From a sustainability standpoint, brand and retailer marketing materials used at the point of purchase (POP) or point of sale (POS) present a problem, similar to that of single-use packaging. Most often, they are designed for one use and to be thrown away afterwards due to their high customisation to a particular product range or campaign.
Unfortunately, the environmental consequence of these brand assets is too often overlooked, with many a sustainability strategy being mostly aligned with direct procurement activities. This also translates to less well-resourced indirect procurement teams. However, indirect procurement is a major contributor to a business’ Scope 3 (supply chain) emissions and should not be left unmeasured.
Prioritise high impact initiatives
There are many solutions and strategies around more responsible and sustainable printed materials. For example, the use of vegetable-based inks, designing out waste, or optimising design to reduce the need for petrochemical-derived glues. However, a lack of internal resource will always call for a focus on high impact over the short term. And within the context of POP and POS, material recyclability and plastic reduction come top of the list.
A single view to track and record tangible progress
As a baseline for either initiative, brands need a comprehensive overview (or benchmark) of the composition of their POS and POP materials. This enables brands to visualise (and track) what materials are being used (be it plastic or an alternative) and whether or not those individual materials affect the recyclability of the final product.
However, for many procurement teams, attempting to create such an overview can be a very time-intensive and manual operation, usually relying on spreadsheets and email communication. It becomes especially difficult during a recyclability initiative when teams want to track the change in materials (e.g. from non-recyclable to recyclable) from dozens or hundreds of suppliers. A single-view of the data is crucial to being able to track progress towards specific goals – otherwise data can be out of date, inconsistent, and incomplete if collected manually from so many suppliers. This can potentially damage the integrity of the data and any subsequent reports.
Understanding supplier readiness for change
Any visualisation tool is a bit useless if it does not have the data to feed into it, however elegant a solution it is. This is why engaging suppliers via a readiness survey specifically about the material composition of your POS/POP materials is a crucial step. This enables you to first understand the maturity of suppliers when it comes to not just the composition of materials, but also their recyclability. This can assist in determining out a specific, measurable, attainable, realistic, and timebound (SMART) goal – if this is something you are yet to do.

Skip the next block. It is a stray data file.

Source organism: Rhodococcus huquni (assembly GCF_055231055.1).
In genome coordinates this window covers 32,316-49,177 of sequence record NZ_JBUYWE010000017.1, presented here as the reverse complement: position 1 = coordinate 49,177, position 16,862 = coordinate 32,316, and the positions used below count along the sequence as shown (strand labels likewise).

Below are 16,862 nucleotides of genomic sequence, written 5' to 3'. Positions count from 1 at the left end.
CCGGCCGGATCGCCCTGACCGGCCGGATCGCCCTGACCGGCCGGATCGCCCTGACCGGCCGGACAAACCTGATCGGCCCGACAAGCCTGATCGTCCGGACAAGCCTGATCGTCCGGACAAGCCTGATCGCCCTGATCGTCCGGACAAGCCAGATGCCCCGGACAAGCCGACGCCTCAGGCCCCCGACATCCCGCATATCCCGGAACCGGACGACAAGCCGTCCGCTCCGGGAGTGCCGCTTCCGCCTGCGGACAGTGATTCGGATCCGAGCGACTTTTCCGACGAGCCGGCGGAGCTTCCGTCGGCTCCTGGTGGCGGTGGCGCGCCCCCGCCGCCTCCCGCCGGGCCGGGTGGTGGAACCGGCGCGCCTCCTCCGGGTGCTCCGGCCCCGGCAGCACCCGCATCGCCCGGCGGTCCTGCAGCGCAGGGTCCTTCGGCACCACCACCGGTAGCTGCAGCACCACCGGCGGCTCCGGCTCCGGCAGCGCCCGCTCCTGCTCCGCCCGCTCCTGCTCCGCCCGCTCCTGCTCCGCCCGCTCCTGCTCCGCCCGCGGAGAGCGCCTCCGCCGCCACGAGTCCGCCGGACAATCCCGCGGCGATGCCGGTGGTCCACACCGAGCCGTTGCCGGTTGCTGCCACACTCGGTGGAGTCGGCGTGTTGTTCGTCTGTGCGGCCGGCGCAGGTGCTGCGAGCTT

The readiness survey will also enable you to communicate with suppliers throughout the entire initiative (and any subsequent projects) at a level which is appropriate for their knowledge around the topic. This is essential when working with several hundred suppliers at once to maximise engagement and responses. It will also significantly improve the accuracy and reliability of data collected at the next step when you establish a benchmark of current recyclable vs non-recyclable materials in POS/POP materials.
The value of supplier readiness becomes evident later on in the initiative too, as it enables you to tap into the expertise from suppliers at a higher level of topical maturity whilst simultaneously boosting the knowledge of suppliers at lower levels of maturity. A centralised knowledge base and targeted education campaigns can help to elevate knowledge of material recyclability throughout the supply chain, complete any missing data, and close the gap between your current benchmark and your ultimate goal.
Make recyclability a reality
Brands need to also ensure that their POS and POP materials promote recyclability at end of life. This means working with suppliers to make sure that any instructions relating to the disassembly and recyclability of POS and POP materials are intact, available, and inseparable from the unit, right until end of life. This could be something as simple as a printed QR code on the unit. However, this is only possible at the final step of a successful supplier collaboration project around the recyclability of composition materials.
Heavy lies the crown of responsibility
With the majority of the world’s plastic waste ending up in landfills or incinerators instead of being recycling, a brand sustainability strategy (however large or small) which focuses solely on recyclability no longer lets business off the hook – it essentially pawns off responsibility onto an infrastructure that cannot yet keep up. This means that supply chain initiatives focused on the reduction of plastics must also remain a priority for brand and retailer’s POS and POP assets.
This could easily be built on the back of the data collected from a robust material composition or plastic recyclability initiative, leveraging the expertise already within the supply base to open doors to innovation around material composition and plastic alternatives.